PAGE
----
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The Long Journey of our Lunar Touchrock

Posted on Thu, June 16, 2016
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One of our most enduring and popular exhibits has been a piece of the Moon that you can touch. The rock, on loan from NASA, is one of only a few touchable lunar sample displays in the world. In fact, it was the very first touchable Moon rock exhibit when it opened to the public in 1976.

<p>Visitors can touch a rock from the Moon in the <em>Boeing Milestones of Flight Hall</em> at the National Air and Space Musuem in Washington, DC. Four other lunar samples are on display at the Museum.</p>

Today, other touchable lunar rock displays can be found at the Kennedy Space Center, Space Center Houston, the Museum of Science of the National Autonomous University in Mexico City, and the MacMillan Space Centre in Vancouver, Canada.

Our touchrock is a slice from a rock collected in December 1972 on the Apollo 17 mission. Apollo 17 landed in the Taurus-Littrow Valley on the edge of Mare Serenitatis (the Sea of Serenity).

<p>Apollo 17 site</p>

<p>The Apollo 17 landing site. Top: NASA/GSFC/Arizona State University, Bottom: NASA</p>

Astronauts Harrison “Jack” Schmitt and Eugene Cernan brought back over 740 individual rock and soil samples and the touchrock was cut from the largest rock they gathered. Weighing in at 8 kilograms (18 pounds), it was collected at the end of their last traverse. Jack Schmitt, the only geologist who journeyed to the Moon, had noticed it earlier since it was large and located near the Lunar Module. But because of its size, he left it to pick up later.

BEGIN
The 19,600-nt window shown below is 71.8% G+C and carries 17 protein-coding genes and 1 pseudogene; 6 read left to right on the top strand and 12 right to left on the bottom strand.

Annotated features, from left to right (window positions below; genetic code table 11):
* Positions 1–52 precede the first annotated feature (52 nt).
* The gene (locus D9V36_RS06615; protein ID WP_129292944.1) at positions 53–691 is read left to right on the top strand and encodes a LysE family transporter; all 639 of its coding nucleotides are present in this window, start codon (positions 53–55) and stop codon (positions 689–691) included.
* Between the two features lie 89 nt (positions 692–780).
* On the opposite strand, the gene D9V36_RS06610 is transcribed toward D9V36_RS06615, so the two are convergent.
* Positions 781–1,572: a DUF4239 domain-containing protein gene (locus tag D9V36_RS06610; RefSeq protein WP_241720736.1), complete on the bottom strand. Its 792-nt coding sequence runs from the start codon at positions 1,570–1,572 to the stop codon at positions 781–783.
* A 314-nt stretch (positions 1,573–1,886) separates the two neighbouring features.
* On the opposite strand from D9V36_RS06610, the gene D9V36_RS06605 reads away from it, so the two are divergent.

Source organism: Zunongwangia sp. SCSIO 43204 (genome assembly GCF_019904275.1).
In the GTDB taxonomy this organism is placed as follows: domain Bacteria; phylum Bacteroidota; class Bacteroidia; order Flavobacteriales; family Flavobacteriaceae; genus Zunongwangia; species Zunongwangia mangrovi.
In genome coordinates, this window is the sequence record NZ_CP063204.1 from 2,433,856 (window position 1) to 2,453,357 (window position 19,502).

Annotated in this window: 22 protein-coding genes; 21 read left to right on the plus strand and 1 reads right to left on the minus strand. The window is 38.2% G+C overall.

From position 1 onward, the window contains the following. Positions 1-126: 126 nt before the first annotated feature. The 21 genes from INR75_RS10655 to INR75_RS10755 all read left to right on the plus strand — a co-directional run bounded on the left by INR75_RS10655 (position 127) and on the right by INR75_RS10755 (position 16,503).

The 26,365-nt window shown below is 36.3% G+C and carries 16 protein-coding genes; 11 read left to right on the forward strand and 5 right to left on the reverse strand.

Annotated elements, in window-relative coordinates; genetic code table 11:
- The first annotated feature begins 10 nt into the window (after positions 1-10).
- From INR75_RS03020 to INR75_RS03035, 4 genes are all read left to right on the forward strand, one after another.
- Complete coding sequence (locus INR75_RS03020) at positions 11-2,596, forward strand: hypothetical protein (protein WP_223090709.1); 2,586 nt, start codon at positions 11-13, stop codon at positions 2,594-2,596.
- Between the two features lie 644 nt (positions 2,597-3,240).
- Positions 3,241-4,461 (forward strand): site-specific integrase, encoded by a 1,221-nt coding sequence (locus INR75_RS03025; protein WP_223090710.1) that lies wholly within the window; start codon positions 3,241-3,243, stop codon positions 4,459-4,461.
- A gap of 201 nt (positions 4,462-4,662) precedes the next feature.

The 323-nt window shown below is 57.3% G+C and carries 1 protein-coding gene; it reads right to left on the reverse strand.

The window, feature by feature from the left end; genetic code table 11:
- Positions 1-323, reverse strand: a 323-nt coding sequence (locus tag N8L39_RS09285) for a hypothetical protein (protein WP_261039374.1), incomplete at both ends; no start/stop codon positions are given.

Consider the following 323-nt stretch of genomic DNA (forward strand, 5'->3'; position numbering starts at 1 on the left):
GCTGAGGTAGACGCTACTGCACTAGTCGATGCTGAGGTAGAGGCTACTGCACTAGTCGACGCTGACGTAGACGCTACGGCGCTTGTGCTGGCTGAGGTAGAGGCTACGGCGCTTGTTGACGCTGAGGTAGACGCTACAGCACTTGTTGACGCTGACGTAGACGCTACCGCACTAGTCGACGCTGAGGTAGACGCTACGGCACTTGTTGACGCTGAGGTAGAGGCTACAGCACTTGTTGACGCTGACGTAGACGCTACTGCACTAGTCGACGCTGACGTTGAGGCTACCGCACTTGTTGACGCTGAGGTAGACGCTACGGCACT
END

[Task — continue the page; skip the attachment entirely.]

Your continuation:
The touchrock is a type of rock called basalt. It is a fine-grained, dark-colored, igneous rock rich in iron, magnesium, and plagioclase feldspar, a common rock-forming mineral on Earth. Like many lunar basalts, the touchrock contains more titanium than normal Earth basalts.

<p>Lunar breccias are fragmental rocks. This sample consists of fragments of glass, minerals, and rock cemented together in a glassy matrix.</p>

Our little Moon rock has had quite a journey. It formed 3.8 billion years ago in hot lava that poured out onto the terrain. Then, 100 million to 125 million years ago it was exposed on the surface, probably by a crater impact. In 1972, a geologist picked it up and brought it back to Earth. Finally, it found a home in the Museum in 1976. This July, with the opening of our new Boeing Milestones of Flight Hall, the touchrock will receive a newly designed display right next to the Lunar Module (LM-2).

If you get a chance to visit the Boeing Milestones of Flight Hall, be sure to take to moment to touch a piece of another world.

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